Still, many assume identification with the mourner's grief is what led him to weep, even though the evidence does not fit that assumption. As the foregoing examples show, subjecting ideas to biblical scrutiny gives us a way to test the truth of biblical beliefs [by looking to see if the evidence in scripture justifies a given idea or contradicts it].
When Did Jesus Weep?
Considering why Jesus did not weep is fine, but the question remains, why did he weep? Jesus was not mourning the loss of his friend, nor did he shed tears when Martha and later Mary came to him weeping. So, what brought on his tears at the point where he finally wept?
Do a search on when Jesus shed tears and you will learn there was only one other time when Jesus publicly shed tears. In Luke 19, Jesus rode into "Jerusalem" on a "colt" and we are told:
"when he was come near, he beheld the city, and wept over it, Saying, If thou hadst known, even thou, at least in this thy day, the things which belong unto thy peace! but now they are hid from thine eyes. For the days shall come upon thee, that thine enemies shall cast a trench about thee, and compass thee round, and keep thee in on every side, And shall lay thee even with the ground, and thy children within thee; and they shall not leave in thee one stone upon another; because thou knewest not the time of thy visitation" (Lk 19:41-44).
Why did Jesus weep on this occasion? It was over their ignorance of the time of the "visitation." This means they should have known it (i.e., it was foretold in scripture). They missed the truth and did not realize his presence in Jerusalem on that day was a fulfillment of prophesy. Their lack of knowledge about the things in God's word moved Jesus to tears at that point. Now, let us compare this to the "Jesus wept" passage. Why did Jesus weep at the tomb of Lazarus? What led him to weep when he did? It was the response of the Jews to his question.
Focus on the sequence. Jesus asked, "Where have ye laid him? They said unto him, Lord, come and see. Jesus wept" (Fourth gospel 11:34-35). Why did their answer to his question move him to tears? Notice what came next: "Then said the Jews, Behold how he loved him! And some of them said, Could not this man, which opened the eyes of the blind, have caused that even this man should not have died?" (Fourth gospel 11:36-37). How does this help us see why "Jesus wept" in response to their "come and see" answer to his question?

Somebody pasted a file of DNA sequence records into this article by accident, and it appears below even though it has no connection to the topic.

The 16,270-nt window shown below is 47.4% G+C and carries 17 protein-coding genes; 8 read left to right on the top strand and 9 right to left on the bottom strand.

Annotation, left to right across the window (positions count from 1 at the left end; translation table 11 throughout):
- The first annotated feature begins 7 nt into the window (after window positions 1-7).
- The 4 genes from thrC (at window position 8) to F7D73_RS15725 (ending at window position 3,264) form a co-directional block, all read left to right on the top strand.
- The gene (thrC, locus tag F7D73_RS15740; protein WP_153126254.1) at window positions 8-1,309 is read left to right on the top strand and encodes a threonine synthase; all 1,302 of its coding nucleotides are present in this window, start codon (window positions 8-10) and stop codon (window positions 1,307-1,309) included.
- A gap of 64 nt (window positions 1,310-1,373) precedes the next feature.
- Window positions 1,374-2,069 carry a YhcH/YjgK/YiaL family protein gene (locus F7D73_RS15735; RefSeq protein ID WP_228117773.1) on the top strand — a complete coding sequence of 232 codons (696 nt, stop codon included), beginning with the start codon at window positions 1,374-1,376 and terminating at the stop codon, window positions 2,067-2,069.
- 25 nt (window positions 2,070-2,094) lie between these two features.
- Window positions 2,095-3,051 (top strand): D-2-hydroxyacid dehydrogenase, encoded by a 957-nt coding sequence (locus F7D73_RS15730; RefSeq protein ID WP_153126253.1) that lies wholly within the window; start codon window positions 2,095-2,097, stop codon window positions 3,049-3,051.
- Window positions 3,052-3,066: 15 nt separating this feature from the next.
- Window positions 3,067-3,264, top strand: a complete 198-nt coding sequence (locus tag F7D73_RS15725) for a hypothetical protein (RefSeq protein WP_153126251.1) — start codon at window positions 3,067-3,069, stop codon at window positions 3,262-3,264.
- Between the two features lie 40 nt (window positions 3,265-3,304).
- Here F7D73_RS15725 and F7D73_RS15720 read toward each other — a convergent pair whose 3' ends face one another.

A Necessary Detour
For a moment, let us leave the "Jesus wept" passage and consider a time when Jesus was surprised. Jesus once said, "I have not found so great faith, no, not in Israel" (Mt 8:10, Lk 7:9). What led him to say that? It was hearing the words of a centurion who had asked him to heal one of his servants (cf. Mt 8:5-13, Lk 7:2-10). Jesus was on his way to the centurion's house when he received this message:
"Lord, trouble not thyself: for I am not worthy that thou shouldest enter under my roof: Wherefore neither thought I myself worthy to come unto thee: but say in a word, and my servant shall be healed. For I also am a man set under authority, having under me soldiers, and I say unto one, Go, and he goeth; and to another, Come, and he cometh; and to my servant, Do this, and he doeth it. When Jesus heard these things, he marveled at him, and turned him about, and said unto the people that followed him, I say unto you, I have not found so great faith, no, not in Israel" (Lk 7:6-9).
The centurion's solid reasoning and his willingness to act accordingly had an impact on Jesus. The centurion and Jesus had something in common, for he said, "I also am a man set under authority." As a man "under authority," his orders were carried out because of the one who gave him his authority (Caesar). Because he recognized Jesus "also" was "a man set under authority," he concluded Jesus could, "say in a word" and his servant would “be healed." His reasoning teaches us how a person would necessarily be drawn to the same conclusion, if their reasoning is built on a consistent respect for truth.
A person seeking to help a sick child physically interacts with the child to provide aid, comfort, medication, etc. However, miracles overcome the things of this world, so physical interaction or nearness are not necessary. The authority to do miracles is not of this world. Therefore, any person who is "under authority" and doing miracles would not be bound by the rules of this world.
Follow the centurion's reasoning through to its logical conclusion and one must conclude Jesus would not have to be physically present to bless someone with a miracle. He would only need to give the order. Still, the centurion's logic is not what moved Jesus, it was his faith – he put that reasoning into action and sent word for Jesus not to come (and this showed he truly respected the power and authority of God).
Why Did Jesus Go to the Tomb?
Jesus did not go to Lazarus' tomb because he had to be close enough for Lazarus to hear him say, "Lazarus, come forth" (Fourth gospel 11:43). Lazarus was dead, so getting closer to his corpse was not going to increase the chance of him hearing Jesus' voice. But if Jesus had not gone there and raised Lazarus in the presence of his disciples, the miracle would not have produced the result Jesus intended.
Before he had even set out for Bethany on that day, Jesus told the disciples why he was going there. "Lazarus is dead. And I am glad for your sakes that I was not there, to the intent ye may believe; nevertheless let us go unto him" (Fourth gospel 11:14-15). Thus his intent in raising Lazarus was not, first and foremost, to stop the tears of Martha, Mary, and the other mourners, nor was it to give Lazarus more time in this world. It was so those disciples would believe! Jesus raised Lazarus in the presence of his disciples for their benefit, but those disciples were not the only ones who witnessed the miracle.